I love the first dress – the print looks great on you! And I love your hair, it’s really striking. Oddly enough I like it more with the first dress than the second – not sure why! Also odd that this post didn’t show up in my feed reader, I’ll have to look into that.

    • Gjeometry says:

      Thanks Kirsty! I love that one too, I just wish that the fabric had been more conducive to sewing it the way I wanted. That is odd it didn’t show up in your reader. What reader is it you are using?

        • Gjeometry says:

          Oh, interesting. I know several folks who use and like that Reader. Just curious, have any of my posts shown up in Feedly for you before? Or perhaps I have to do something to my blog to make it accessible?

          • Kirsty says:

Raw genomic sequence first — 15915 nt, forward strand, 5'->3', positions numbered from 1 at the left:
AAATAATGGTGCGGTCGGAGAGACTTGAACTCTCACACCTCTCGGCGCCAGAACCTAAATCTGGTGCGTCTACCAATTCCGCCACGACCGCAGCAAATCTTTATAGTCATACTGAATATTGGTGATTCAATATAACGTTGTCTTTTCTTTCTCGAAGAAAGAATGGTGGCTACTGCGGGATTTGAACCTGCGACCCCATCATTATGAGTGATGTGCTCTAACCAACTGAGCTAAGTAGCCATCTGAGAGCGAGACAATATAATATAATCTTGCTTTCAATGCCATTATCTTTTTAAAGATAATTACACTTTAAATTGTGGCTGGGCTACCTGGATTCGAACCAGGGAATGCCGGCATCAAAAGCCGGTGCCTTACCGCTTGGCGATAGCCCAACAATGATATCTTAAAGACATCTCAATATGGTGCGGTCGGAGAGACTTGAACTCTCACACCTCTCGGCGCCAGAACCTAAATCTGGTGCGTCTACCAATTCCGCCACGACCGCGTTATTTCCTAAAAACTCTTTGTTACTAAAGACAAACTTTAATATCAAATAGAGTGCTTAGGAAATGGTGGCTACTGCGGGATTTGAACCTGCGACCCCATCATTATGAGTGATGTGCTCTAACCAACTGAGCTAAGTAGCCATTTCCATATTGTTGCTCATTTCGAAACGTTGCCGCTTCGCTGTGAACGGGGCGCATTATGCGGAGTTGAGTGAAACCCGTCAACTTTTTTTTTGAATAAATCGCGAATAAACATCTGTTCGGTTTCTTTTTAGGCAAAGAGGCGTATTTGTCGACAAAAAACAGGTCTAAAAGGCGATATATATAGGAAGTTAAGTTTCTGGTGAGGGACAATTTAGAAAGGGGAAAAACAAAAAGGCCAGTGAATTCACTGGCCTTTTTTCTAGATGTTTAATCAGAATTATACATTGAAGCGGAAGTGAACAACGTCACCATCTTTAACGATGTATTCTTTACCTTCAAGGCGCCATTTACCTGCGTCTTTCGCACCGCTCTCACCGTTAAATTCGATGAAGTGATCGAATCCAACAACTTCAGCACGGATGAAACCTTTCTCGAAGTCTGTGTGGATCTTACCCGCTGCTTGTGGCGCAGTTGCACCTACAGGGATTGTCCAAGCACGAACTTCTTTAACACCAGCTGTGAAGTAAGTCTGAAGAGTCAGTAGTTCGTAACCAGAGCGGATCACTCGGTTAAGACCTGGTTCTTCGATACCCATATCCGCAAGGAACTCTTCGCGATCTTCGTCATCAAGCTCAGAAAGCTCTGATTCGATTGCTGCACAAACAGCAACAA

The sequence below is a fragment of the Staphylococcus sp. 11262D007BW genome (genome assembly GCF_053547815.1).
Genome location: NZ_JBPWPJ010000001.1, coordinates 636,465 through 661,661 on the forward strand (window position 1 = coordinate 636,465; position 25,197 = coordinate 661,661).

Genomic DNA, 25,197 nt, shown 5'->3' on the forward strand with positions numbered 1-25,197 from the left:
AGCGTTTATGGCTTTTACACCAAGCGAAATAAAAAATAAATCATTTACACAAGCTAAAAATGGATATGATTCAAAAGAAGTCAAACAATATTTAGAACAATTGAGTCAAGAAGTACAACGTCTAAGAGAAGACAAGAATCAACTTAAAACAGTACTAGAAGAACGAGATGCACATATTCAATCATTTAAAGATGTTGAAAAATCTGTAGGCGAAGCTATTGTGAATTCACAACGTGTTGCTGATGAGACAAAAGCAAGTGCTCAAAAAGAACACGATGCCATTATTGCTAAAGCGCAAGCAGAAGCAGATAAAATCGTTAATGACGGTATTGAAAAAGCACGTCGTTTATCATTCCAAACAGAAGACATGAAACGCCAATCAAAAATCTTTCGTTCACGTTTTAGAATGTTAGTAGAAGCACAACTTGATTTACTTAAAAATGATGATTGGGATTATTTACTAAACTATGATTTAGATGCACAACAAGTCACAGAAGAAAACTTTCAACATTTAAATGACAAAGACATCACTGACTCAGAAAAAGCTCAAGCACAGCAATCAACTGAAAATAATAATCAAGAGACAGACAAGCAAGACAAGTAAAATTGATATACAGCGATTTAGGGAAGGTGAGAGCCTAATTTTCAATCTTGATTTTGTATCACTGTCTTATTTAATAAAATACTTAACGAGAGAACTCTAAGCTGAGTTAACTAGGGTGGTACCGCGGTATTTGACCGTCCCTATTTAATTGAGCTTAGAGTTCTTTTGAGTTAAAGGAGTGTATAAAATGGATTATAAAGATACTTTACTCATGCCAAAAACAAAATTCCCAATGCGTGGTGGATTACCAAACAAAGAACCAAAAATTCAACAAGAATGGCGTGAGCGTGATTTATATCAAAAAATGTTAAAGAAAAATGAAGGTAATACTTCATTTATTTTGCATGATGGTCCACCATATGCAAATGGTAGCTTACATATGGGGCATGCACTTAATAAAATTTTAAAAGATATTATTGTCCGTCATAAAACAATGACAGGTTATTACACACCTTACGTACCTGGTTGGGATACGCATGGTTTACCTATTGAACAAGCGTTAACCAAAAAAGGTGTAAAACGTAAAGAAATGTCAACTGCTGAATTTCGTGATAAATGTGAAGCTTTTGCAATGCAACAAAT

You know what, this is embarrassing but it seems like I wasn’t following your blog! I guess I just kept using your Twitter links to view it and forgot I hadn’t actually subscribed to the RSS feed. I’ve added you to my Feedly now. Sorry for the confusion!

            • Gjeometry says:

              Oh, LOL! Well, that is perfectly okay, no law saying you have to follow my blog. But, I am super-thrilled that you now are! And, good to know that Feedly doesn’t actually hate my blog or anything. 🙂 Welcome aboard the blog.

              Issue with hair: Since it is naturally an ashy blonde, roots are starting to grow in and look not so good, almost grey, compared with the red Henna. 😦

              • Kirsty says: